Joe Friess remembers well the reaction he got back in 2007 after traveling to Swanton to pick up the Wauseon school district’s new therapy dog.
When the Middle School principal arrived at Assistance Dogs for Achieving Independence (ADAI) and asked for Kramer, an employee smiled and said, “Oh, yes. The class clown.”
Kramer, a Labradoodle who fast became endeared as the school district’s mascot, died in June, just two days after his 12th birthday. He battled illness for a year before succumbing to throat and tongue cancer. Friess, who took the dog into his home, said with emotion, “He was a friend to all, and a friend to me. He was a kind soul.”
With school beginning in two weeks, his absence in the coming academic year will be sorely felt, Friess said.
“Kids just wanted to be on him,” he said. “It was like a swarm of piranhas when the little ones saw him. He’d just sit there and allow himself to be pet. He was just so loyal, kind. He was just a true friend. He wanted to make you happy, never got angry, and was just forgiving.”
Kramer was born in Findlay in 2005, and donated to ADAI by the breeder. He underwent extensive training as a therapy dog for school students, and at just over two years old became ready for service.
With the full support of former Wauseon School Superintendent Marc Robinson, Friess had applied to ADAI for a dog over a year earlier, sending along a form and a $25 fee. He had been inspired by a therapy dog in the Bryan City School District, the first of its kind in northwest Ohio.
“I just thought it was a good idea for our students, too,” he said
Kramer was actually due to be adopted by another school district, but it backed out of the arrangement. Friess didn’t hesitate. “It was just by God’s good grace that I got my best friend,” he said.
It was also the Wauseon school district’s good fortune to be gifted with Kramer when it was by the non-profit organization. The cost of training an ADAI therapy dog is between $17,000 and $20,000, and later a $2,000 adoption fee was established.
Kramer began his service at Wauseon Middle School in October of 2007, becoming just the fourth school therapy dog in the region. But before the dog could start his duties Friess and Dave Moore, the school’s guidance counselor, went through several days of training with him.
“A lot of it was kind of like a bonding thing. We were just trying to figure each other out,” Friess said.
He said Kramer was trained “to be solid and dependable, and not react to a lot of noise and activity. He went with the flow. And he could tell when someone was a little agitated. When he saw someone was upset, he’d go over and try to help.”
Kramer immediately clicked with the students, who fussed over him at his usual spot in the Middle School library or when he tagged after Friess throughout the school.
But Kramer also visited the elementary and primary schools, often with the district’s speech therapist, Bobbie Simpkins. He had learned a few tricks to entertain the kids, including turning the book pages with his nose during story time in the lower grades, and bringing a tissue to former librarian Kim Murry when she sneezed on cue.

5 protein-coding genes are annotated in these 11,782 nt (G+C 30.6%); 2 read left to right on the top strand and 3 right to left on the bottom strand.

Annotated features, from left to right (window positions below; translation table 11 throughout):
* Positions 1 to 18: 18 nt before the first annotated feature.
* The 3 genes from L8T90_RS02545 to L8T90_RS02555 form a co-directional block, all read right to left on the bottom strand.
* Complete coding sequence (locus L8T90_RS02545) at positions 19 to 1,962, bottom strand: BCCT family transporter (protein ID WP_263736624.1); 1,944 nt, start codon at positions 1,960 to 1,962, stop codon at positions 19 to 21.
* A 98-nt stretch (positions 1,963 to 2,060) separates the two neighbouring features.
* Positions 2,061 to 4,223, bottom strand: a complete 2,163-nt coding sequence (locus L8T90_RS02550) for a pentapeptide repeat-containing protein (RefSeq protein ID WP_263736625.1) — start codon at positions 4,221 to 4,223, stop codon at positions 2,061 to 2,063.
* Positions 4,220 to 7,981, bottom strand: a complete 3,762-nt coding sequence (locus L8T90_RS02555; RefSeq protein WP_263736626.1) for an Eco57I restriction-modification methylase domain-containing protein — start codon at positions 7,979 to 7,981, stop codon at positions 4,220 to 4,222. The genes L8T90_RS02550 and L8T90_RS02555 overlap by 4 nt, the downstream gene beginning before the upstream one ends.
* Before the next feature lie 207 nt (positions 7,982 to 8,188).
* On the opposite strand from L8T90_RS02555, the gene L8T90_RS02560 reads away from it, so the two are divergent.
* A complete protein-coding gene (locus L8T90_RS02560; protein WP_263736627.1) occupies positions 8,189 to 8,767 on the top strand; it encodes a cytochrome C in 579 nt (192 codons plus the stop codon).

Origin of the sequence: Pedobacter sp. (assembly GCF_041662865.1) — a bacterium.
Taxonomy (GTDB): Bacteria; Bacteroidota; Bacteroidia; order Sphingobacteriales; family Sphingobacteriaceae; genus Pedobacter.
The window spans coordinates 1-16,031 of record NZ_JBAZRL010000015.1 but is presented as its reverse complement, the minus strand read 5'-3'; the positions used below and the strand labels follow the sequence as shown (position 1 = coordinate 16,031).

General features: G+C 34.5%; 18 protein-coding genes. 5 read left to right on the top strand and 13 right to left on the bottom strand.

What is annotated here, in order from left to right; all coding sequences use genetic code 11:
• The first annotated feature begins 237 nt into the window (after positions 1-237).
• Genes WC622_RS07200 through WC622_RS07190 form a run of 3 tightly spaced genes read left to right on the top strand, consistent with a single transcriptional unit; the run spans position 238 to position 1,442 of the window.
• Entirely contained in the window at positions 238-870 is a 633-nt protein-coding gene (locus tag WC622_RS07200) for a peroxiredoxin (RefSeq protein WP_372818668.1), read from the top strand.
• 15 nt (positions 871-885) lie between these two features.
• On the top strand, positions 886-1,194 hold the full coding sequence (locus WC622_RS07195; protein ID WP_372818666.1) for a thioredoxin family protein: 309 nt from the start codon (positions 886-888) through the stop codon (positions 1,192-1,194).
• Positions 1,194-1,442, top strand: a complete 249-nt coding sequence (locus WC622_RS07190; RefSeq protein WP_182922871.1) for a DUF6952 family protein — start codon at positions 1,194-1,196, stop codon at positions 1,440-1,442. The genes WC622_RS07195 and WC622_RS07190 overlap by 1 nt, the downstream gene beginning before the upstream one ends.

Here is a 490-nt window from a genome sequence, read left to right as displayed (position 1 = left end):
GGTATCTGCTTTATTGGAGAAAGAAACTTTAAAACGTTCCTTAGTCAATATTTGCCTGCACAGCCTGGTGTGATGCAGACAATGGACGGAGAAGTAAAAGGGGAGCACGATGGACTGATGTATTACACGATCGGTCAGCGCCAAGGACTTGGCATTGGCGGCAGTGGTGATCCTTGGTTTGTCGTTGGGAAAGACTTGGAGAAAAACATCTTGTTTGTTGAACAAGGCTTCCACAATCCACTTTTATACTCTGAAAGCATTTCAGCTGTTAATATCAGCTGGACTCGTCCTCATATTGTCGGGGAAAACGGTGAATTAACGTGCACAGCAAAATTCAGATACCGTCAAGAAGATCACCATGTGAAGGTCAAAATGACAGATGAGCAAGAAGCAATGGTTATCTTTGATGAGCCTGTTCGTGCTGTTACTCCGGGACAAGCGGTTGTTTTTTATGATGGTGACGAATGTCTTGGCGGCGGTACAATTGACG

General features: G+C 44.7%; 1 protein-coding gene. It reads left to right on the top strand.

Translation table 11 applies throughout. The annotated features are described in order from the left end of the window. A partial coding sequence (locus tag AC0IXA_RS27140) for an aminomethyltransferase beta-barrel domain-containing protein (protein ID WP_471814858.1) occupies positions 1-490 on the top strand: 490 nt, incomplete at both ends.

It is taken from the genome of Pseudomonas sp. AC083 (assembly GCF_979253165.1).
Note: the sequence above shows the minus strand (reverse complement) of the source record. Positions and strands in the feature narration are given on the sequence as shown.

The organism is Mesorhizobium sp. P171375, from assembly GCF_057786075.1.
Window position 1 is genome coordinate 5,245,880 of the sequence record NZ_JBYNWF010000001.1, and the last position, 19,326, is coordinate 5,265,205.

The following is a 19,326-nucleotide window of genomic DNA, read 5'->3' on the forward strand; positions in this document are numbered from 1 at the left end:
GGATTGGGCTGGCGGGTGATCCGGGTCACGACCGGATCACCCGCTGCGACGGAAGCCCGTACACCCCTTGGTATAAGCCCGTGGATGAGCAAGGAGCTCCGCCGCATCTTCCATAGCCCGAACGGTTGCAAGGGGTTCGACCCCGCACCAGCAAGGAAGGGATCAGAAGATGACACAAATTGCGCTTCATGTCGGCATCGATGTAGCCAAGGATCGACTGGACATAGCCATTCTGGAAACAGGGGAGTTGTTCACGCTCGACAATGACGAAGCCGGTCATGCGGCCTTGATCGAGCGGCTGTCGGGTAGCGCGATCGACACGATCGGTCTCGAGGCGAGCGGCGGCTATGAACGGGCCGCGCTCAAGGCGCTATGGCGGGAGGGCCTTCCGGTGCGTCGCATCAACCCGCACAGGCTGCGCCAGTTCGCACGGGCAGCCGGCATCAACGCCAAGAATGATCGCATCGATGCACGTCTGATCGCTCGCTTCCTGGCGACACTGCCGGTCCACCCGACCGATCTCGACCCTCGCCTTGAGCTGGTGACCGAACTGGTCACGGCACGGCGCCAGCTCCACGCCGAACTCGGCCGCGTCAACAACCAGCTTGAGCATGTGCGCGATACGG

The high school was visited less frequently, but that’s where Kramer made one of his biggest impressions. He was there with Friess when they paused just outside the school’s gym to watch volleyball practice.
“(The students) stopped practicing and came over to him. I apologized to the coach for interrupting,” Friess said with a laugh.
He added, “Kramer was physically touched by hundreds of students each day. There was just something about those soft, brown, loving eyes.”
The dog also made weekly trips to visit the residents of Fulton Manor in Wauseon with Ann Oberski, a retired district teacher.
And while Kramer usually acted with the utmost professionalism, he had a mischievous side.
He’d come skulking out of my office, and I knew darn well he was in the wastebasket, looking for something,” Friess said.
His illness was discovered during a teeth cleaning in June of 2016. The veterinarian said it was caught early but the treatment options were limited. Kramer was placed on medication and a healthful diet.
“If we hadn’t found it by chance, I’m not sure he would have had a year,” Friess said. “We did what we could. He was a battler.”
Kramer continued his service throughout the 2016-17 school year without revealing his illness. In March, the veterinarians told Friess, “The fact that he’s still here is a miracle, and the fact that he has a little time left is even more of a miracle.”
The principal, whose true friendship with the dog was forged through their relationship at home, decided in June it was time to let his buddy go peacefully. Kramer was put to sleep June 23.
“He and I weren’t apart very much,” Friess said, his voice breaking. He had Kramer cremated, and has requested the dog’s remains be buried with him.
Superintendent Larry Brown praised Kramer for continuing to serve the students and the public even after his official retirement. “Wauseon schools truly appreciate the long-term efforts of Mr. Friess for providing for his service training, meeting all of Kramer’s needs, and getting him to and from the many school and community events over his service dog career,” he said.
Paperwork has been submitted for a new district therapy dog, but the wait can be lengthy. The adoption fee will be paid through fundraisers.
“He can’t be replaced but he can be followed,” Friess said. “He set a pretty high standard, a pretty high bar. He was an easy dog to love. If the one who follows up does half as good a job he’ll be loved by hundreds of people.”
Reach David J. Coehrs at 419-335-2010.
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